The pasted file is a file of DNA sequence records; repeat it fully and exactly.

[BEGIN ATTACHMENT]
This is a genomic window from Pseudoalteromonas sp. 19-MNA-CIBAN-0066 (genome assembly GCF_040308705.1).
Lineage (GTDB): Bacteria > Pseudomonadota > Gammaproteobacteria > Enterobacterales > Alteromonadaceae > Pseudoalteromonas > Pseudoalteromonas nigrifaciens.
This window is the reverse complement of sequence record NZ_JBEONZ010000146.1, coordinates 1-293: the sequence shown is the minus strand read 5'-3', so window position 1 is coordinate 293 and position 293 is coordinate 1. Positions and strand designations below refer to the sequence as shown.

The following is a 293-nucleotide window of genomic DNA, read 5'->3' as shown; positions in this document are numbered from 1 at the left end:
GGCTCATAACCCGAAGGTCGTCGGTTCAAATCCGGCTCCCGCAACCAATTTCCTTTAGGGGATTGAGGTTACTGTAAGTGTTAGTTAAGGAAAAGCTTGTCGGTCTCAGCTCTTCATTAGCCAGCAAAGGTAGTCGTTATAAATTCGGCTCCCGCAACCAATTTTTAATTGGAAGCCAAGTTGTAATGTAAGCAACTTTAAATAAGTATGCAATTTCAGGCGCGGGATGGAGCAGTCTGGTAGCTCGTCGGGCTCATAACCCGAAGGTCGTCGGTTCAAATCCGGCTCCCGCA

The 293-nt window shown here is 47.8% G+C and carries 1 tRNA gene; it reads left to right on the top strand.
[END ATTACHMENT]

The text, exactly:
This is a genomic window from Pseudoalteromonas sp. 19-MNA-CIBAN-0066 (genome assembly GCF_040308705.1).
Lineage (GTDB): Bacteria > Pseudomonadota > Gammaproteobacteria > Enterobacterales > Alteromonadaceae > Pseudoalteromonas > Pseudoalteromonas nigrifaciens.
This window is the reverse complement of sequence record NZ_JBEONZ010000146.1, coordinates 1-293: the sequence shown is the minus strand read 5'-3', so window position 1 is coordinate 293 and position 293 is coordinate 1. Positions and strand designations below refer to the sequence as shown.

The following is a 293-nucleotide window of genomic DNA, read 5'->3' as shown; positions in this document are numbered from 1 at the left end:
GGCTCATAACCCGAAGGTCGTCGGTTCAAATCCGGCTCCCGCAACCAATTTCCTTTAGGGGATTGAGGTTACTGTAAGTGTTAGTTAAGGAAAAGCTTGTCGGTCTCAGCTCTTCATTAGCCAGCAAAGGTAGTCGTTATAAATTCGGCTCCCGCAACCAATTTTTAATTGGAAGCCAAGTTGTAATGTAAGCAACTTTAAATAAGTATGCAATTTCAGGCGCGGGATGGAGCAGTCTGGTAGCTCGTCGGGCTCATAACCCGAAGGTCGTCGGTTCAAATCCGGCTCCCGCA

The 293-nt window shown here is 47.8% G+C and carries 1 tRNA gene; it reads left to right on the top strand.